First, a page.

Ty Harrison's Home Page
Westminster College of Salt Lake City, Utah
Biology Department

Ty Harrison on Westminster campus.

Emigration Creek Natural Area


Great Salt Lake Food Web

Click above to see a recent student project about Great Salt Lake near Westminster College.

Great Salt Lake Project

Click above to find lessons and activities for teachers related to Great Salt Lake.

Great Salt Lake Playa Project

Click above to see a class project created in December of 1999 dealing with some of the common organisms found on saline playas which surround Great Salt Lake.

Hidden Hollow Virtual Field Trip

Click above to see a student created project for a natural area near our campus.  

For additional background information available on this web page you may consult the following pages:

Woody Tree and Shrub Checklist for Emigration Creek Natural Area of Westminster Campus:

A Map of Emigration Creek


Emigration Creek

Project 2000

Click above to see a project that explores the aquatic biology of Emigration Creek which flows across Westminster College Campus.


Birds, Bugs & Bushes: A Natural History of City Creek Canyon

Click above to see Fall 2001 Student Project

The Natural World (Biology 102)

Click above to see the current syllabus and schedule for this liberal education course currently being taught at Westminster College.


Adjunct Professor of Biology,

Westminster College Honorary Degree, Science Arts and Letters



  • B.S. in Botany at Univ. of Utah, 1964; M.S. in Botany at UCLA, 1966; Ph.D. in Biology at Stanford University, 1971.


  • University of Wyoming, Laramie Wyoming, Botany Department to 1978;  University of Nebraska, Lincoln, Nebraska to 1984;  Westminster College, Salt Lake City, Biology Department to current;  Visiting lecturer in Botany at San Diego State University 1983.  M.S. and Ph.D. student supervision at University of Wyoming and University of Nebraska.


  • I am a professional ecologist. My research background is in plant physiological ecology. My area of specialization  is in grassland ecology and restoration ecology. I am a certified member of the Ecological Society of America.

    I was a botanical consultant for the recent, multi-volume University of Nebraska Press editions of the Lewis and Clark Journals.

    I am also an ecological consultant for a number of Salt Lake City metro area environmental and educational organizations. We recently received a $750,000 grant from the U.S. Fish and Wildlife Service to conduct a riparian habitat restoration project on the Jordan River, that passes through Salt Lake City, and has been highly degraded by agriculture and flood control efforts over the last 150 years. We will be planting thousands of small native tree and shrub seedlings along the river course to restore habitat for migratory non-game bird species.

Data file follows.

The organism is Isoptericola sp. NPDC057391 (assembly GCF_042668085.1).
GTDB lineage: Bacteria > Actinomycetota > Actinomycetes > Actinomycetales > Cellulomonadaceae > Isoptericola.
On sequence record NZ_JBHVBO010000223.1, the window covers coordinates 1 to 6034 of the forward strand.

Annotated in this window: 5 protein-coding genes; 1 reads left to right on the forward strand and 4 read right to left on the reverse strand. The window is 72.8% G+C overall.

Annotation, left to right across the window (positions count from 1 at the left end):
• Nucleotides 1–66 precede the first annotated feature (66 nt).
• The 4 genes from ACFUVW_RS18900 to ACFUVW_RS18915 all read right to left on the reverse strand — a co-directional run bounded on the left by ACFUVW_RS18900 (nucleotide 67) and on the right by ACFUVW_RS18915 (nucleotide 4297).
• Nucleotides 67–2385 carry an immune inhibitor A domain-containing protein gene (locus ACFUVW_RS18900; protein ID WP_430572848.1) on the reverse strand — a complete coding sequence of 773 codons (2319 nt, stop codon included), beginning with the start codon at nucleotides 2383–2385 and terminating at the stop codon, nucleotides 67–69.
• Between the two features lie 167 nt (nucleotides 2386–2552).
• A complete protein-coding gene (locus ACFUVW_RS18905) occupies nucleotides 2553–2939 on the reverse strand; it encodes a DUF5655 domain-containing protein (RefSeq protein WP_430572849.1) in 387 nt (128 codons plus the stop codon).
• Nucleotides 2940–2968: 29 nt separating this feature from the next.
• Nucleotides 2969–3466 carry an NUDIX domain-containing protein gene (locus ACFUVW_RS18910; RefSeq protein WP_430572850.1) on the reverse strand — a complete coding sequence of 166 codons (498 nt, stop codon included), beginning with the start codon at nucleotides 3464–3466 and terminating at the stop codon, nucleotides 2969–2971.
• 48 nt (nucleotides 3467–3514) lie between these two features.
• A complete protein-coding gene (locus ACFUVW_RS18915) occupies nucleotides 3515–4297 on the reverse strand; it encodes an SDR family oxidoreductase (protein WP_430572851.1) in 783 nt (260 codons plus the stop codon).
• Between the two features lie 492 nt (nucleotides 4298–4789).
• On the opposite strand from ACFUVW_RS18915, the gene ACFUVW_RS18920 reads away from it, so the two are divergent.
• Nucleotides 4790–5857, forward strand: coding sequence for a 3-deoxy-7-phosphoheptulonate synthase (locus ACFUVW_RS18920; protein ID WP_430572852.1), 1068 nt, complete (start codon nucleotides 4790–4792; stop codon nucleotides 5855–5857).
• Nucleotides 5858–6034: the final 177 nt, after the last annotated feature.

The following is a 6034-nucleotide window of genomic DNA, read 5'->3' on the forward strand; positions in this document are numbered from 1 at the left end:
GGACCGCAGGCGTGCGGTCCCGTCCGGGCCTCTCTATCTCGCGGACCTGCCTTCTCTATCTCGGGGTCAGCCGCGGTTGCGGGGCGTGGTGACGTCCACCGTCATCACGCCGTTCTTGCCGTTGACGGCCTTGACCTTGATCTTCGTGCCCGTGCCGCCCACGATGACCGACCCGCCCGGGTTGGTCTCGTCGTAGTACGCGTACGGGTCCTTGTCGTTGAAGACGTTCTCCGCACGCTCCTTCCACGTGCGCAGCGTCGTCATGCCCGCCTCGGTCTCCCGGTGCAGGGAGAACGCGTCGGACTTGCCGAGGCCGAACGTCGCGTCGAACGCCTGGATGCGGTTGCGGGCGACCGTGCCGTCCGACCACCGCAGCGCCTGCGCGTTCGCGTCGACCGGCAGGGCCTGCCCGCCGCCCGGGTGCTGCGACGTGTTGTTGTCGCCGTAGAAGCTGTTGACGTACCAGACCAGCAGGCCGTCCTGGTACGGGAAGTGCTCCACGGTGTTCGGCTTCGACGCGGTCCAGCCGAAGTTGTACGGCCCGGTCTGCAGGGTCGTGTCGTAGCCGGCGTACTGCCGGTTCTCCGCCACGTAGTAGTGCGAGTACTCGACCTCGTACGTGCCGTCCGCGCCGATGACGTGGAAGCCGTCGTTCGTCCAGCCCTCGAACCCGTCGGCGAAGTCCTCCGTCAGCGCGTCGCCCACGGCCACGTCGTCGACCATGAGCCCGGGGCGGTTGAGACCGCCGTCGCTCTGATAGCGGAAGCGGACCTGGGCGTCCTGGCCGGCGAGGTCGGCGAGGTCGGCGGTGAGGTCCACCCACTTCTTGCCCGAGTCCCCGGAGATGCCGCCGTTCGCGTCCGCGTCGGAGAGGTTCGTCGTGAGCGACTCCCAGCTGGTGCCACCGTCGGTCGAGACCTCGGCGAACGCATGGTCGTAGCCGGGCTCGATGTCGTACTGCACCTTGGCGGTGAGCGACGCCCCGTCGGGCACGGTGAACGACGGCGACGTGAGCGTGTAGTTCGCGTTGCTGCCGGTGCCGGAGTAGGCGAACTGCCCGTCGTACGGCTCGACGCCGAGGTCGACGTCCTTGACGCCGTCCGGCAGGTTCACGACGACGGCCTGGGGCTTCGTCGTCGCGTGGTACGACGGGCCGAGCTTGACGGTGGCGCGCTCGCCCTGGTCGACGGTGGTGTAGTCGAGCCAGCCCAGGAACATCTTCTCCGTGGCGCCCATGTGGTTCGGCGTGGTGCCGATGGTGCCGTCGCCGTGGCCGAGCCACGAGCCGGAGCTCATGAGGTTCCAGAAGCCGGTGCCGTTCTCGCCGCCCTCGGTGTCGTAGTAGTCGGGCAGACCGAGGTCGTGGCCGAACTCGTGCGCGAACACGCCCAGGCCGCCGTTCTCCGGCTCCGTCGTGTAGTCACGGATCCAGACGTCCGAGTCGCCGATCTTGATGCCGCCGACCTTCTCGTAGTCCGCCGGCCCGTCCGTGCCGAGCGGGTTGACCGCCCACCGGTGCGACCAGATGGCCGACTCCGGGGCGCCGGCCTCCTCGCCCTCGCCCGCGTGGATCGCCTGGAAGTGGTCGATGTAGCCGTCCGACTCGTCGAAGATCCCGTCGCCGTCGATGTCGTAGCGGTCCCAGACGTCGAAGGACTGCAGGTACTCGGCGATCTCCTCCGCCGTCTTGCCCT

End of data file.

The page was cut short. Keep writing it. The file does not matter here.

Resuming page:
• General Botany, General Ecology, Introductory Biology, Environmental Biology, Field Botany, Field Ecology, Methods in Teaching Biology, and a new Liberal Education course called Explorations in Science( for non-science majors). All of these courses are lab-based or have weekly field trips.


  • I am the faculty advisor to our campus environmental organization (Westminster College Earth Effort or WCEE). This organization supports campus-wide recycling, helps maintain and restore a natural riparian area along Emigration Creek on campus, and this year created on, Earthday 1997, an organic herb garden for students, staff, and our campus food service.

    I am an active member of a number of local environmental organizations: Citizens to Preserve Dimple Dell (ad hoc);  past member of Dimple Dell Advisory Board (to Salt Lake County Parks and Recreation);  member of Sandy City Trails Advisory Board:  member and past chair of Salt Lake Regional Trail Council; member and past president of Utah Society for Environmental Education; member, Utah Native Plant Society; member, Friends of Great Salt Lake;  member Utah Nature Study Society, member Great Salt Lake Chapter of the Audubon Society.


  • Cross-country skiing; gardening; hiking; fishing, camping, and canoeing; Utah geography and geology; slide photography; art and music appreciation; guitar, organ, piano, and reed harmonium (pump organ). Periodically I teach an edible wild plants courses, and, on occasion, cater wild food dinners. I live in Sandy, Utah where I was born and raised. I live with my wife in a one-hundred-year old house that is on the National Register of Historic Places. I am currently landscaping the house with period horticultural "heritage" species of trees, shrubs, and perennial flowers from my grandmother's and great aunt's home gardens.












This picture is near the Solitude ski area in Big Cottonwood Canyon of the Wasatch Mountains near Salt Lake City, Utah.
The south-facing slope aspen forest at approximately 8,500 ft. consists of a number of identifiable vegetative clones on variable geological formations.  The forest mosaic was created by frequent fires in the late 1800's when silver mining was at its peak. It is slowly changing to an Engelmann Spruce-Subalpine Fir forest with fire suppression.